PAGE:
Seven Common Alternative Investments That All Investors Should Know
Your choice of investment opportunities is largely restricted. Outside the familiar world of stocks, bonds, exchange-traded funds and other pre-packaged products, there is a whole universe of alternative investment vehicles that you should be aware of.
Alternative investments include venture capital, private equity, hedge funds, real estate investment trusts, commodities as well as real assets such as precious metals, rare coins, wine, and art. These assets usually perform with low correlation to stocks and bonds, may be difficult to value, and are generally more illiquid than traditional investments. (Liquid alternatives are an asset class that has developed in the last few years and includes ETFs and mutual funds that are traded publicly and managed to mimic the performance of an alternative asset class or strategy. For the purposes of this article, we do not include liquid alternatives in our definition of alternative investments.)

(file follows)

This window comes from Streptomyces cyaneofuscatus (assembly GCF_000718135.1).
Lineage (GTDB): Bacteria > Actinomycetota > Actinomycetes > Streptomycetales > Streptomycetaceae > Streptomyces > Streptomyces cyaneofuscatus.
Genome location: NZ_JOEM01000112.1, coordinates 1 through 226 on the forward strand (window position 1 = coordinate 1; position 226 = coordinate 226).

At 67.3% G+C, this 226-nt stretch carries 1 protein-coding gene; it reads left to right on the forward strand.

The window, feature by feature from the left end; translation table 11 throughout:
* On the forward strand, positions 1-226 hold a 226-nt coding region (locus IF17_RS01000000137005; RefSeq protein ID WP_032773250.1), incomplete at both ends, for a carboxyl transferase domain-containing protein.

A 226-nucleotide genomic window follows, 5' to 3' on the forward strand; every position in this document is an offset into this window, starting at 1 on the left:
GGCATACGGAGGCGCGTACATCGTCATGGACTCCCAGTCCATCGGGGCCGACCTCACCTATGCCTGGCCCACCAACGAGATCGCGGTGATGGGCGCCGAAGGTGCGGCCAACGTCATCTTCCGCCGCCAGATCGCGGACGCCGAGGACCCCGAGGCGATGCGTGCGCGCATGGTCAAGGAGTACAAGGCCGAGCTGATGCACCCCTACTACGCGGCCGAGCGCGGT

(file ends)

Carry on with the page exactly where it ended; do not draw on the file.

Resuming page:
With some exceptions, only accredited investors are able to invest directly in the assets described above. This restriction exists because many fund managers rely on private placement registration exemptions that limit their investor base to sophisticated investors. These investments are growing in popularity as institutional investors including pension and endowment funds are increasingly allocating money to alternative investments as they realize the long-term benefits of this asset class.
The Yale endowment model is a case study on the benefits of hedge fund and private equity allocation. The Yale allocation to private equity is 33% of its $23.9 billion endowment fund, representing a significantly larger allocation than other educational institutions. The Yale endowment generated 20.2% in returns in fiscal 2014, far outpacing most endowments, and has gained 11% per year for the past 10 years.
Regulations limiting many kinds of alternative investments to accredited investors are meant to be both a sophistication test as well as a protective measure. Legislation hasn’t been finalized to open up these alternative investments to the retail market yet. The below list is meant to be a snapshot of the different opportunities that exist in a huge and increasingly complex private capital marketplace.